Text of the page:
There was no effect of far-off treatment on the average Metricheck score (P = 0.95), and only a week tendency for an effect of the close-up treatment (P = 0.16) and not interaction (P = 0.35). Average Metricheck score was greater in the Feed65 (1.30 ± 0.07), followed by Feed120 (1.26 ± 0.08), and then Feed90 (1.12 ± 0.07), respectively.
There was an interaction between far-off and close-up treatment with the average PMN% (P = 0.025), with the far-off and close-up effect not significant (P > 0.36). The interaction was such that the lowest PMN% were recorded in the Overfed-Feed120 (18.69% ± 0.03%), then Controlfed-Feed90 (20.79% ± 0.03%), Controlfed-Feed90 (21.1% ± 0.03%), Controlfed-Feed65 (22.03% ± 0.03%), Controlfed-Feed120 (27.13% ± 0.03%), and Overlfed-Feed65 (30.56% ± 0.03%), respectively.
Both the Metricheck score and PMN% declined as the uterus recovered after calving (Metricheck 1.39 ± 0.07 at 2-week to 1.06 ± 0.03 at 5-week (P < 0.001); PMN% 37 ± 2.4 to 10% ± 1.0% (P < 0.001), respectively).
The far-off or close-up feeding strategy did not affect the proportion of cows with PVD (Metricheck score > 1 at 2 and 5 weeks postcalving), nor the proportion of cows with subclinical endometritis (subclinical endometritis; > 14% PMN at 14 d, or > 7% PMN at 35 d after calving). Two weeks after calving the groups ranged as follows; Overfed-Feed120 (7.8%), Controlfed-Feed90 (16.3%), Controlfed-Feed65 (19.4%), Controlfed-Feed120 (21.2%), Overlfed-Feed65 (28.5%) and Overfed-Feed120 (30.3%), respectively (Far-off P = 0.91, Close-up P = 0.21). At 5 weeks postcalving, proportions with PVD ranged from 0 to 7% across the groups. In increasing proportions of PVD at 5 weeks post-calving were; Overfed-Feed90 (0%), Overfed-Feed120 (0%), Controlfed-Feed90 (3.5%), Controlfed-Feed120 (4.1%), Controlfed-Feed65 (6.3%), and Controlfed-Feed65 (7.1%), respectively (Far-off P = 0.97, Close-up P = 0.99).
Subclinical endometritis did not differ with far-off nor close-up treatments at either 2 or 5 weeks postcalving, nor where there any interactions (P > 0.40 for all). At 2 weeks postcalving between 55% to 76% of cows had PMN > 14%, and at 5 weeks postcalving between 31% to 56% of cows had PMN > 7%. At 2 weeks post-calving the proportion with subclinical endometritis in increasing proportions were; Overfed-Feed120 (54.7%), Overfed-Feed90 (61.9%), Controlfed-Feed65 (66.1%), Controlfed-Feed100 (71.5%), Controlfed-Feed90 (75%) and Overfed-Feed65 (75.8%), respectively. At 5 weeks post-calving the proportions classified with subclinical endometritis declined to 31% to 57%. The groups ranked as follows; Controlfed-Feed90 (31.3%), Overfed-Feed120 (37.5%), Controlfed-Feed65 (40.5%), Overfed-Feed90 (47.5%), Controlfed-Feed120 (50.4%), and Overfed-Feed65 (56.5%), respectively.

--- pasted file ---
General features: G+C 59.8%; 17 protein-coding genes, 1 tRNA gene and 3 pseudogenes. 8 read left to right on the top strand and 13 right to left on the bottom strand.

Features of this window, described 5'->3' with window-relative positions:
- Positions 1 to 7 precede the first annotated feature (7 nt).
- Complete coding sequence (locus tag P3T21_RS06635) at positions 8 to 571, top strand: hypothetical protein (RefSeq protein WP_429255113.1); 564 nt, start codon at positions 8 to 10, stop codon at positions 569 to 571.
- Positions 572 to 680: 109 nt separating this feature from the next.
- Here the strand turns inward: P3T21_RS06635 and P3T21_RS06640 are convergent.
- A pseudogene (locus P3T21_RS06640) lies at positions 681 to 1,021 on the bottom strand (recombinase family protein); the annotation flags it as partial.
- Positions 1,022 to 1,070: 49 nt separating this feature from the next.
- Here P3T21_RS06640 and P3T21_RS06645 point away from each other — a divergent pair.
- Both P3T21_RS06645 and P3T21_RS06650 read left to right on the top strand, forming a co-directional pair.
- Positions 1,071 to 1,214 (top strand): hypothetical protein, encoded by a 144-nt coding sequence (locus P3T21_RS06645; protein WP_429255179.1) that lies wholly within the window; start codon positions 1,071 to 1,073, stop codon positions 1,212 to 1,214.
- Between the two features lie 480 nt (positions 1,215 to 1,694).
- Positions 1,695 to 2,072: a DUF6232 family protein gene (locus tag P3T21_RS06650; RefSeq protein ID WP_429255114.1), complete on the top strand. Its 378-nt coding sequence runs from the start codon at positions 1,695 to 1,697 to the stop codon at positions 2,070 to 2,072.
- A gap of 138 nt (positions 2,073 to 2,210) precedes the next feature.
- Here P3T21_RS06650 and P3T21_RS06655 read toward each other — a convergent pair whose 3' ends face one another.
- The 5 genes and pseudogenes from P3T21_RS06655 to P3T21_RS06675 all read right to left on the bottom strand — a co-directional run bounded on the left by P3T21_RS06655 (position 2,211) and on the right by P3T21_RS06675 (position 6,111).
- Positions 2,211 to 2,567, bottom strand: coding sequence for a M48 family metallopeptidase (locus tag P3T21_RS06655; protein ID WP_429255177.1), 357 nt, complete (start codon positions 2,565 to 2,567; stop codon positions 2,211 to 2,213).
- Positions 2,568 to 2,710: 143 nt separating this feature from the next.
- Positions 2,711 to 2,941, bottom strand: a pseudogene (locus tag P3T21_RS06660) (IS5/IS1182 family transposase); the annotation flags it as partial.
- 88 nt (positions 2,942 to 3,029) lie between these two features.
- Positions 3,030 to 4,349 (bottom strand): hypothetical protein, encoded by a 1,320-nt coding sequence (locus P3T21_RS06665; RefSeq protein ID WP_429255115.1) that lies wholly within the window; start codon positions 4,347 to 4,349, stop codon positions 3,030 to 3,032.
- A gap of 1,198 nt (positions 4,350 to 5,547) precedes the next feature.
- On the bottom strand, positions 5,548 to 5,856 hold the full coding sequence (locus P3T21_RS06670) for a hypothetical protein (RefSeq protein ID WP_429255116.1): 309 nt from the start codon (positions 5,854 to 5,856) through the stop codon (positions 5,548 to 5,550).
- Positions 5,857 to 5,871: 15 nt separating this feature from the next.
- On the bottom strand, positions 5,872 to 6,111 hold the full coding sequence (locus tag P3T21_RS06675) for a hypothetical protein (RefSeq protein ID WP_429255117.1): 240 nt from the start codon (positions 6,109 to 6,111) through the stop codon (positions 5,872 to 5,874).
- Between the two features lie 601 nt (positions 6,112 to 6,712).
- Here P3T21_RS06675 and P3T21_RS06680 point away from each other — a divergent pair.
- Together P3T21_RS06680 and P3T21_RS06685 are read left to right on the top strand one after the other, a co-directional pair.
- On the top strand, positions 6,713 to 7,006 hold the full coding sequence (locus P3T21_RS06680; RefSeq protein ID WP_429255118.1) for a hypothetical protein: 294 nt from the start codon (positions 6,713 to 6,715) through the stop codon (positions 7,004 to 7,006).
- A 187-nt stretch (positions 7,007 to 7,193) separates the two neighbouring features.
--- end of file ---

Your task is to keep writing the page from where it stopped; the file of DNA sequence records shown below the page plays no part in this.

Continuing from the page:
Postpartum anoestrous interval (PPAI)
Overall PPAI was 32 ± 1.1 d (range, 14 to 75 d). The Far-off feeding strategies did not affect the cumulative proportion of cows in oestrus with increased days in milk (Fig. 2); neither did they affect the average PPAI (31 d for the Controlfed and 31 d for Overfed treatments, respectively; SEM = 1.5 d; Table 1). In the Feed120 treatment there was a tendency for PPAI was 5 to 6 d less than the Feed65 and Feed90 treatments (P = 0.07; Table 1). The far-off and close-up feeding strategies interacted (P < 0.01), with a shorter PPAI in Overfed-Feed90 cows compared with Controlfed-Feed90 cows; in comparison, PPAI was shorter in the Controlfed-Feed120 group compared with Overfed-Feed120 cows (Fig. 2; Fig. 3a).